Silent House Review

The words “based on real events” can often add gravitas to an otherwise lacklustre film. Fortunate then that Silent House, which is based-on-a-Uruguayan-film-based-on-real-events, stands up relatively well without relying on its true story credentials.

The film opens at an isolated lakeside house, where we are introduced to a young woman called Sarah, her father, her uncle Peter and an enigmatic girl called Sophie. The former three are renovating the house, a place which would probably look just as creepy even if all the windows weren’t inexplicably boarded up.

No sooner are we afforded a brief introduction to the characters’ interrelationships that Sarah finds herself trapped inside the dark house and generally jumpier than a long tailed cat in a room full of rocking chairs. And that’s only the beginning.

As the story unfolds, Silent House can be interpreted either as the metaphorical journey of a young woman into the dark depths of her own memory, or as a straight forward spooky-house thriller for the Paranormal Activities set.

On this basis, it ranks up there with recent decent fare such as The Others and The Strangers.

Directors Chris Kentis and Laura Lau are no strangers to generating intense fear within limited spatiality, as their excellent collaboration on Open Water will attest. And Silent House continues this trend.

Predictably enough this directorial duo unashamedly tread familiar horror territory. There’s much unfeasible key-fumbling and unnecessary basement-investigating, while Elizabeth Olsen’s character of Sarah seems to have ordered her low cut white top and short skirt straight from the Scream Queen 2011 winter collection.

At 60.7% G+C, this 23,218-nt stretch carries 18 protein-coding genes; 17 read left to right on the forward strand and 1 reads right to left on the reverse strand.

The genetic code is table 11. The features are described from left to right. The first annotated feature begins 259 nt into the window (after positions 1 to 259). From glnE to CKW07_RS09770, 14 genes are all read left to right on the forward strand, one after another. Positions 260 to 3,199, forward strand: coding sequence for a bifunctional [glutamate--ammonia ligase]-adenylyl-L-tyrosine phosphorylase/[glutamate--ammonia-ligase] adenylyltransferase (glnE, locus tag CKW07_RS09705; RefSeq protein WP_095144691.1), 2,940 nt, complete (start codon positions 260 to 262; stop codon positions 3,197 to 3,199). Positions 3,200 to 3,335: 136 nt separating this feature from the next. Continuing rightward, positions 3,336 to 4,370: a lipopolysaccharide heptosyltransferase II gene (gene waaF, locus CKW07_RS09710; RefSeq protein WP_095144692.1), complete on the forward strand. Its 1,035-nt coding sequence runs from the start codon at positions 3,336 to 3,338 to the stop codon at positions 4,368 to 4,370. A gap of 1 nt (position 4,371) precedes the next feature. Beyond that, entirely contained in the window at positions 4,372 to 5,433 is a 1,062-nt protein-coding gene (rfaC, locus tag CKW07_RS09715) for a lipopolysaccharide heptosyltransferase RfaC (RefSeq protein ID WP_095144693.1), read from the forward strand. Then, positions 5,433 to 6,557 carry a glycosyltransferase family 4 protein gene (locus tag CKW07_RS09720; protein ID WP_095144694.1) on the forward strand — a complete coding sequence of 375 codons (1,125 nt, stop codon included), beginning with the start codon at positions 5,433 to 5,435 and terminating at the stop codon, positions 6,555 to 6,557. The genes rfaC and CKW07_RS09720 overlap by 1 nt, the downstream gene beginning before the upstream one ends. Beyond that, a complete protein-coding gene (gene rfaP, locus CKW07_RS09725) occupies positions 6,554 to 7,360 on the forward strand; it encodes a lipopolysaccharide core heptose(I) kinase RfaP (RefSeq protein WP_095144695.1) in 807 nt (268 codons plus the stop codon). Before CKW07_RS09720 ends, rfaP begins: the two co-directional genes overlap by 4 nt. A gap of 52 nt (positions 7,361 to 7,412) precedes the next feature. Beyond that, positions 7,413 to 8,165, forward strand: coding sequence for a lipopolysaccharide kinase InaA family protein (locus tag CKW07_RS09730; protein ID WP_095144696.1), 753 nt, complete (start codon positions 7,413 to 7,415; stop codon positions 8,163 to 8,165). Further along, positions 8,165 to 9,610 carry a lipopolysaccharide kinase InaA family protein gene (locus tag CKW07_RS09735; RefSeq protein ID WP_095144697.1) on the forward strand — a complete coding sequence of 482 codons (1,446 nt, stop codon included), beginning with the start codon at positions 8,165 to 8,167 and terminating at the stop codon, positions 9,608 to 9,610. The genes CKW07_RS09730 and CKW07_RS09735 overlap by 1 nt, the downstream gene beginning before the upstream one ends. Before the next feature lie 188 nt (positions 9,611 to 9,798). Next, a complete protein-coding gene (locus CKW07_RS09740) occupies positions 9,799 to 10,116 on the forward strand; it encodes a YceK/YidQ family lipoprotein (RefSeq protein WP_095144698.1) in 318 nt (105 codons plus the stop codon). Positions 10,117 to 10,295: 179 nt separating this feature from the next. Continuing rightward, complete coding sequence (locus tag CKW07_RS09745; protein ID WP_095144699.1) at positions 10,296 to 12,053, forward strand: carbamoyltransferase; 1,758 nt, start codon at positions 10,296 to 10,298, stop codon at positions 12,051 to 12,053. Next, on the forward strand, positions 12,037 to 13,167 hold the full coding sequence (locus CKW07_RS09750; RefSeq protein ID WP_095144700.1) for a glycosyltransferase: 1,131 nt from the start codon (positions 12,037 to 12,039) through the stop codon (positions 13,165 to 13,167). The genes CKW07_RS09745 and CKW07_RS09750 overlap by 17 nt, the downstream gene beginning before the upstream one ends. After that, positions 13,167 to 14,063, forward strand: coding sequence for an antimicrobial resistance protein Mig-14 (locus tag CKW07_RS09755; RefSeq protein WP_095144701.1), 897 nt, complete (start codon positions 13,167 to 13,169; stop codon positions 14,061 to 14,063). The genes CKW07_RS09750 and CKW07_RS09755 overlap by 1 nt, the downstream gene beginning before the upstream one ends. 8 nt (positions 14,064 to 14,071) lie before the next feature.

Unsurprisingly, Olsen has little to do for the majority of proceedings other than run around in panic from room to room, all wide eyed and teary, though earlier scenes with the other characters effectively inject some reality to proceedings.

Silent House is redeemed by a level of subtlety which surpasses the majority of its contemporaries though. The camera lingers teasingly behind door-cracks and leaves the majority of terror to the viewer’s imagination. One scene involving illumination by camera flash is admittedly derivative, yet expertly executed.

Furthermore, the eventual explanation for Sarah’s unease engenders a sense of horror in the viewer way beyond your standard Scooby-doo denouement.

The film’s major selling point, and indeed the subject of many an internet chat room debate, is that Kentis and Lau supposedly shot Silent House in a single eighty-five minute take. Several sources have since denied this, advising that the film was merely edited that way, but who really cares?

Silent House still feels like it was shot in one take, which adds to Sarah’s sense of claustrophobia inside the house. If there’s no escape for her then there’s no escape for the viewer either.

All in all, a welcome addition to the genre which pushes buttons if not the staid horror genre’s boundaries.

Conor Brennan

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